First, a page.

Coronavirus cases rise dramatically, drugmakers prepare for distribution, and the pandemic collides with the upcoming election. Here’s what you should know:
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Coronavirus cases surge across the US ahead of the holiday season
Cases skyrocketed nationwide this week, with all but three states reporting rising numbers. In a weekly report, the White House coronavirus task force wrote, “We continue to see unrelenting, broad community spread in the Midwest, Upper Midwest and West.” Experts say the US is once again following the trajectory of Europe, where countries like Germany and France are implementing new shutdowns as the days get shorter and colder. With hospitals across the US filling up, local officials have had to make difficult decisions about imposing curfews and triaging care. And to make matters worse, a fresh wave of cyberattacks has targeted already overwhelmed American hospitals.
The rise in cases comes just weeks before the holiday season begins. This year, many face tough decisions about whether to be together—an inevitably tricky decision—and how to mitigate risk if they are choosing to do so. “My personal advice is, you don’t have family gatherings—even for Thanksgiving,” Governor Andrew Cuomo advised New Yorkers. A top Trump health official warned this week that local governments could start imposing “draconian measures” if Americans don’t begin to take the necessary steps to curb the spread of the virus on their own.
Vaccine and treatment makers prepare to distribute drugs
On Wednesday, the US government agreed to pay drug manufacturer Eli Lilly $375 million for 300,000 doses of its experimental antibody treatment. The drug will be delivered over two months following emergency use approval from the FDA. A study earlier this month found that it is not an effective treatment for hospitalized patients, but these doses will go to people earlier in their diagnosis in the hopes of helping them avoid a trip to the hospital. Because the drug is administered intravenously, it could be prohibitively expensive even once it’s more readily available.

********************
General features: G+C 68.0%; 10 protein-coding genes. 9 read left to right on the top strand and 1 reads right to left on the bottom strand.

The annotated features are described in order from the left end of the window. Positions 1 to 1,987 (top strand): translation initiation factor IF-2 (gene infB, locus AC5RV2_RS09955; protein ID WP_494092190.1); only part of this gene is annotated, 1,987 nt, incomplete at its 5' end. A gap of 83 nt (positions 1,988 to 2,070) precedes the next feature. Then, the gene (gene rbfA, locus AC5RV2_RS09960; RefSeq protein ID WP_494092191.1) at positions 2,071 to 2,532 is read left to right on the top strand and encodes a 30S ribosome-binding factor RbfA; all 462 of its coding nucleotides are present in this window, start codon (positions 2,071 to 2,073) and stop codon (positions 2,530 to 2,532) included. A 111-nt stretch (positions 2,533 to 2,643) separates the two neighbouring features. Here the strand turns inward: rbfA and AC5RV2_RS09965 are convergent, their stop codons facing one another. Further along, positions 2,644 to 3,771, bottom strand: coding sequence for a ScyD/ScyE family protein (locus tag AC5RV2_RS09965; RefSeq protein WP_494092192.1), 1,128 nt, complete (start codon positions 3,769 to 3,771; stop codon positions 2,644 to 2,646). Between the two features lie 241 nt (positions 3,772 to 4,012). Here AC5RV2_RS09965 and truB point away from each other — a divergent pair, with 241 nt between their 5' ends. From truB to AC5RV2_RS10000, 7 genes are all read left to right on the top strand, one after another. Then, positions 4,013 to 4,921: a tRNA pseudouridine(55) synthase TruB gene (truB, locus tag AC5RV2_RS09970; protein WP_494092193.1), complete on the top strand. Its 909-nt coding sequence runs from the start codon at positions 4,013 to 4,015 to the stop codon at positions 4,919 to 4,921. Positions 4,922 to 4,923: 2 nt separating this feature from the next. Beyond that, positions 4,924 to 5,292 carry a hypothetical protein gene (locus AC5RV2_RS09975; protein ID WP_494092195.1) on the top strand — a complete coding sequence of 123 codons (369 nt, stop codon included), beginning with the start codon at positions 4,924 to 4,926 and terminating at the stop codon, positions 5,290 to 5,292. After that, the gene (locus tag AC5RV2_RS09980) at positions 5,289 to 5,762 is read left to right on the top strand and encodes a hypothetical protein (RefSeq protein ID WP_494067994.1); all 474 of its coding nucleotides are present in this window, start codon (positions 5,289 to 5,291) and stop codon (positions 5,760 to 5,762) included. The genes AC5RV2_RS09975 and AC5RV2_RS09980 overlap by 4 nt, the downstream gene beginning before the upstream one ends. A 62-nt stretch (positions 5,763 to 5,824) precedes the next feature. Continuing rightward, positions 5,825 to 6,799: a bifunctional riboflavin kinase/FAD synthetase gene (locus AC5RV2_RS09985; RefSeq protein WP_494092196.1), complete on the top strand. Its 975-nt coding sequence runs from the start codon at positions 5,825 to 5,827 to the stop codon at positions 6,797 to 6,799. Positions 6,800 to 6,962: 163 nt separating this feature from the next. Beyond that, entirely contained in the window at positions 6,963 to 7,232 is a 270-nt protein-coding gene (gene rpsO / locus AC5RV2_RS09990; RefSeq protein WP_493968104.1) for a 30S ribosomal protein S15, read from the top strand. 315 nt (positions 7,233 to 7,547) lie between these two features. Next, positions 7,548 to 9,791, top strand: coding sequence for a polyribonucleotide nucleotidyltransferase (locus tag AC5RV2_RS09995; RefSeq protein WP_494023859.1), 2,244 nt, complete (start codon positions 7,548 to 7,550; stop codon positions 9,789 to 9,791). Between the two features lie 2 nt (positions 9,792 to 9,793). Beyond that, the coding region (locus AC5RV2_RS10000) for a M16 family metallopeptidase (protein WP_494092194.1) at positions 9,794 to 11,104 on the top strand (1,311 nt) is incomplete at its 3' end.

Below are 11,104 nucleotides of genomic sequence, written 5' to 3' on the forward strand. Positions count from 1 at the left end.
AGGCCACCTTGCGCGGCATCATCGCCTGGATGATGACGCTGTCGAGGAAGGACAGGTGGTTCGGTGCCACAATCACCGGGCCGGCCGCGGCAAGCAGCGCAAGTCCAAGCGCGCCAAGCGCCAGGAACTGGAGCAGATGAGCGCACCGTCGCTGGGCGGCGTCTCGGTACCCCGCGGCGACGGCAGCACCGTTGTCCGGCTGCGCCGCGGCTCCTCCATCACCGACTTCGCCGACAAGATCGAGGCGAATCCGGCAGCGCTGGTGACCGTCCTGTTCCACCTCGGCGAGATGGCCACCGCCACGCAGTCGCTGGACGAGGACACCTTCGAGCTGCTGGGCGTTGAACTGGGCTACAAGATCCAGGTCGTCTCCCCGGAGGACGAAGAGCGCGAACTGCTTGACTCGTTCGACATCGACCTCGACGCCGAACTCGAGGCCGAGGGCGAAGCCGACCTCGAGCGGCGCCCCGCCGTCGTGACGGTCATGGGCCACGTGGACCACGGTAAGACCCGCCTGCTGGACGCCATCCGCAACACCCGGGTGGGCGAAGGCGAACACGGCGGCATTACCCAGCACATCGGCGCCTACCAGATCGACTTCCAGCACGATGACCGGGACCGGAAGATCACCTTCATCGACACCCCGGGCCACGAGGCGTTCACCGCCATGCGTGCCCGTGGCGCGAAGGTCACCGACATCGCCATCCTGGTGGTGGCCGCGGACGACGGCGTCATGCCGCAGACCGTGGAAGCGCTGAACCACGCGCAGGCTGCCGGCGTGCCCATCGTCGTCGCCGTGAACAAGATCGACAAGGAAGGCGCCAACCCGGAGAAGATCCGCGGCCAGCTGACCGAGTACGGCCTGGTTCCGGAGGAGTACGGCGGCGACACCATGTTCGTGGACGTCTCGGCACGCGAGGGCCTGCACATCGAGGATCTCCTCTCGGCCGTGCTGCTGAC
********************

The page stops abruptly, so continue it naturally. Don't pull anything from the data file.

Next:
Preparations are also underway for vaccines to be delivered rapidly once they are approved. Moderna announced yesterday that it has already taken in $1.1 billion in deposits from governments eager to secure doses of its vaccine, which is currently in the middle of Phase III trials. Preliminary analysis of the trial is expected some time next month. Pfizer, another front-runner in the vaccine race, had previously said that Phase III trial data might be ready as early as October. This week, its CEO said that it is highly unlikely that will be the case.
Rising cases and the upcoming election collide
During his whirlwind final week of campaigning before Tuesday’s election, President Trump has maintained that America is “rounding the turn” on the pandemic. However, many of the states hardest-hit by this fresh wave of cases are the most hotly contested in the election, notably those in the upper Midwest and the Mountain West. In Wisconsin, a state currently battling one of the worst outbreaks in the country, polling indicates that perceptions of Trump’s performance are slipping.
In Washington, the Congress adjourned earlier this week until November 9, dashing any lingering hopes of another stimulus bill before Election Day. Since then, Speaker Pelosi has continued to press the treasury secretary to resume talks, so far to no avail. The Commerce Department reported on Thursday that the US economy grew at a historic pace during the third quarter of this year, but that was owed in large part to previous government stimuli. Without further aid, the trend is unlikely to continue through the fourth quarter.
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Something to Read
In 2017, the president retweeted @Team_Trump45, a troll account posting two kinds of content: pro-Trump conspiracies and pleas to help an alleged daughter named Nicky fight cancer. Follows and donations poured in simultaneously. But a few Twitter users thought the whole thing seemed fishy—so they decided to go sleuthing.
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How is the pandemic affecting climate change?
You’ve probably seen pictures of newly car-free city streets and unpolluted skies, but the pandemic’s effect on climate change hasn’t been uniformly positive, and the good changes probably won’t last. Single-use plastic is making a comeback, the government is rolling back emissions regulations, and the renewable energy industry is taking a serious hit. Coronavirus deaths tend to be higher in areas with worse air pollution. Not to mention, dealing with natural disasters is much harder when we’re also faced with a pandemic, as we’ve seen with wildfire and hurricane seasons.
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